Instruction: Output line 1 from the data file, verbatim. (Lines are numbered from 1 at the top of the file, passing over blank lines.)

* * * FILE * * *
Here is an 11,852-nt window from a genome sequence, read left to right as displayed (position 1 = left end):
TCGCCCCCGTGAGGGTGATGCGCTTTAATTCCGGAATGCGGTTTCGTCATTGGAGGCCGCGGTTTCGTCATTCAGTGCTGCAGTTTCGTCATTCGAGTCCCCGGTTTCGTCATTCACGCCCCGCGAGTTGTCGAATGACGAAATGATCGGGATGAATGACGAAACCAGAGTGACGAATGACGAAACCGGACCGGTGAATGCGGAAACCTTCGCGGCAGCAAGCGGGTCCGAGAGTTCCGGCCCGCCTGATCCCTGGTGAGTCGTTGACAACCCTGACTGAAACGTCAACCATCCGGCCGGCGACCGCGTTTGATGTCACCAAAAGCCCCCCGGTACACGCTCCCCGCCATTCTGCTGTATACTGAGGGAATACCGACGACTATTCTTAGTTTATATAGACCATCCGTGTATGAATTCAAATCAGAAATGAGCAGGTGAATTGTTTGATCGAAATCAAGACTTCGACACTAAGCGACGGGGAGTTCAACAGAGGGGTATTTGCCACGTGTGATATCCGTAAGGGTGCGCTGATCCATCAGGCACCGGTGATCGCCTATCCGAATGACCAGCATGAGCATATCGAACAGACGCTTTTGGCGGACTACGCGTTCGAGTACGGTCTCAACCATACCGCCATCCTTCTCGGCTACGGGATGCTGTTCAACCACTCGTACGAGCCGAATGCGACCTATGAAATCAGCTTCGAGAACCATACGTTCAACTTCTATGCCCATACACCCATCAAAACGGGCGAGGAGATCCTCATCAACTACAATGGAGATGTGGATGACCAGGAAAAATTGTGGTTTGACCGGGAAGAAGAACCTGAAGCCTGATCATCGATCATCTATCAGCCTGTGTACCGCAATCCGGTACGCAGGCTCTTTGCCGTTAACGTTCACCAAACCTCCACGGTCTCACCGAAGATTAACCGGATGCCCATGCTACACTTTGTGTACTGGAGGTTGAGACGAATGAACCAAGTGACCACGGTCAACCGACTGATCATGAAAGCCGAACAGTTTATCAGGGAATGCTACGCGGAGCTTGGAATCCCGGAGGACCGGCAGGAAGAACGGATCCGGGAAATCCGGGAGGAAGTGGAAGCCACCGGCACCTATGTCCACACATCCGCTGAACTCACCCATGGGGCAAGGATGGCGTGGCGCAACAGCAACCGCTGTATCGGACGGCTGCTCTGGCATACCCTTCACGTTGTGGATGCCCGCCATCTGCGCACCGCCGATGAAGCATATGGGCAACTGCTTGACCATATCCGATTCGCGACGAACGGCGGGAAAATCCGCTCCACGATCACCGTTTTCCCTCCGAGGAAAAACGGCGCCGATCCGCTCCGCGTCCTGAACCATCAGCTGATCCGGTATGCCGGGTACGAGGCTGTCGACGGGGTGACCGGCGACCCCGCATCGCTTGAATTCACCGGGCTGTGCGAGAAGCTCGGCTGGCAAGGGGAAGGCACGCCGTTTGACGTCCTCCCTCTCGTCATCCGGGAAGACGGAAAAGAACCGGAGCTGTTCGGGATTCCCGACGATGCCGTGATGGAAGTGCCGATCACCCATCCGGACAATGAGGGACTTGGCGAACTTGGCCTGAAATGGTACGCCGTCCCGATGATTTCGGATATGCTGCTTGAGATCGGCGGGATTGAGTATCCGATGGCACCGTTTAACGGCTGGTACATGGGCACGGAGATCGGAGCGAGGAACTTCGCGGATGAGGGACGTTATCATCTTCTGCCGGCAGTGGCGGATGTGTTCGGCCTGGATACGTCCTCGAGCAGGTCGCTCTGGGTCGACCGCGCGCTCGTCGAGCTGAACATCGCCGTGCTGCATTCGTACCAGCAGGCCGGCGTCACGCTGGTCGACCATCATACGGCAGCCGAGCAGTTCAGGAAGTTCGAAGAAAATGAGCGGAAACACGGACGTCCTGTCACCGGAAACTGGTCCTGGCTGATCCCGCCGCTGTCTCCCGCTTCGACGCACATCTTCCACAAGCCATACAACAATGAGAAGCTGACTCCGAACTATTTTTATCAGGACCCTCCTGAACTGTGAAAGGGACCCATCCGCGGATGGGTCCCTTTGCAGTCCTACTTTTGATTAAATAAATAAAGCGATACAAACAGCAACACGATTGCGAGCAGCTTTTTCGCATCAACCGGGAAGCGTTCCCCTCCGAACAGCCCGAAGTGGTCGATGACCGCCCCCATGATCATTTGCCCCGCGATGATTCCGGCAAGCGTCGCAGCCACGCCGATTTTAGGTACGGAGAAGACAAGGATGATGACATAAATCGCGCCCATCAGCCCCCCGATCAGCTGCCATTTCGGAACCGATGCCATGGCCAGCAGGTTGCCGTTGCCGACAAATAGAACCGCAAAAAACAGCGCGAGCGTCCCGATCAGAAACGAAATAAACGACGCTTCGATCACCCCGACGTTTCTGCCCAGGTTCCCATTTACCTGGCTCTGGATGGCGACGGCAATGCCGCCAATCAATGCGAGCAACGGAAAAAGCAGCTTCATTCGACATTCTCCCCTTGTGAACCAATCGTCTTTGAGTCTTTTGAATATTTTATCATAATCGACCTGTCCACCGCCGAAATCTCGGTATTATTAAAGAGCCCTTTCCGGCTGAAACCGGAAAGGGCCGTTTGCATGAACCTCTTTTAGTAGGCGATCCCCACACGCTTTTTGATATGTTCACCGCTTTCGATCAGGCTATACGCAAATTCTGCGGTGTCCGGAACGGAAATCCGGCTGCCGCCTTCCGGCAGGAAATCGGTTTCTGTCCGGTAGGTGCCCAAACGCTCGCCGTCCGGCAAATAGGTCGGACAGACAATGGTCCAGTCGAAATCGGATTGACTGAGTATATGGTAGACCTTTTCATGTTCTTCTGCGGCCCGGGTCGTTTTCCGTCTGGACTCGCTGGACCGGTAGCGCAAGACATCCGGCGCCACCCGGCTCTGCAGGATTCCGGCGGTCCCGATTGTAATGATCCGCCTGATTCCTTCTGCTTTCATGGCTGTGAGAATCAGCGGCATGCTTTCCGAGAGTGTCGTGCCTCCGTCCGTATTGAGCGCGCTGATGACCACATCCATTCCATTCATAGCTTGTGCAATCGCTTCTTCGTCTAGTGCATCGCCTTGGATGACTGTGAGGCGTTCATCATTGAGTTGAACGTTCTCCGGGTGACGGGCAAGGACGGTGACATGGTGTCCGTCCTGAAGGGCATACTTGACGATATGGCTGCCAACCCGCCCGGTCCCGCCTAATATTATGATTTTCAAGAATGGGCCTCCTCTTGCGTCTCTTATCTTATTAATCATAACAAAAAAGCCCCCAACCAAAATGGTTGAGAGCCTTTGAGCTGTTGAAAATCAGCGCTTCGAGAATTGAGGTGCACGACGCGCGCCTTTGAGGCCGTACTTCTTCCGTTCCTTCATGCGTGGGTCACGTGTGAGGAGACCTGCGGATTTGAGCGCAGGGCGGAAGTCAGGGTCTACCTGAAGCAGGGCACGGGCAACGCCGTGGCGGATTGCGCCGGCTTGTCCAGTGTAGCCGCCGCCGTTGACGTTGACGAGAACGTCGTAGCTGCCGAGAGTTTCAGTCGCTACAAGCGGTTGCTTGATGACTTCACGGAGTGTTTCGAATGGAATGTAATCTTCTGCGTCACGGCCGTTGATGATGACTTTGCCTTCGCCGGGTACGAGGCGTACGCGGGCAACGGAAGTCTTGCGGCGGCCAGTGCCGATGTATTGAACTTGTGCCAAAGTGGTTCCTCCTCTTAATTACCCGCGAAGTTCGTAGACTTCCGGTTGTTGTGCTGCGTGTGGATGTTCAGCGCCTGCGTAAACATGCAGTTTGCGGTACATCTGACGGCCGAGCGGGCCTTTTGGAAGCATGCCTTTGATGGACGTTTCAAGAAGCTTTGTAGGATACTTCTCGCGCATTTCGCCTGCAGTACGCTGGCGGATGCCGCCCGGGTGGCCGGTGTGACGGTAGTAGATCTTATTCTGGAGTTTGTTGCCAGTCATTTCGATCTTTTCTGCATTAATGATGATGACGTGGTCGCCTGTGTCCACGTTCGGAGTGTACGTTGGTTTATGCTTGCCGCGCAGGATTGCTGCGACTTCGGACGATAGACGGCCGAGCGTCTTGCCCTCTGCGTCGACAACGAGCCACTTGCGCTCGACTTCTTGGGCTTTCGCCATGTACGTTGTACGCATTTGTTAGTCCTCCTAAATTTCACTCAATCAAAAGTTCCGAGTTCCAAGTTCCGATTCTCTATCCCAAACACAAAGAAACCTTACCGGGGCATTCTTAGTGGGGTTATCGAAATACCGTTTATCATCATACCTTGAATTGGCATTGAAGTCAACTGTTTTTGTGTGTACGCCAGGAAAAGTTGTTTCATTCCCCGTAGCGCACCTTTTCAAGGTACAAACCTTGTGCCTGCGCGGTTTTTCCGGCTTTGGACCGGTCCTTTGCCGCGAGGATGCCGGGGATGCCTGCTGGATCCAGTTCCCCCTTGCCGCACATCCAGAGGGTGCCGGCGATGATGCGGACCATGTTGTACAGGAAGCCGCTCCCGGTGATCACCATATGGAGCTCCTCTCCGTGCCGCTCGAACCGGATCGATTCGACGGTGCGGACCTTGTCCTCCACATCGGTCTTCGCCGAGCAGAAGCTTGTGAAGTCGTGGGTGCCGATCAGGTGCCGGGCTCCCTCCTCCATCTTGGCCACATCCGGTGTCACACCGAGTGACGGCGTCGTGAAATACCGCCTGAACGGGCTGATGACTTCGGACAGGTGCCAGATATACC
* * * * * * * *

Here is an 11,852-nt window from a genome sequence, read left to right as displayed (position 1 = left end):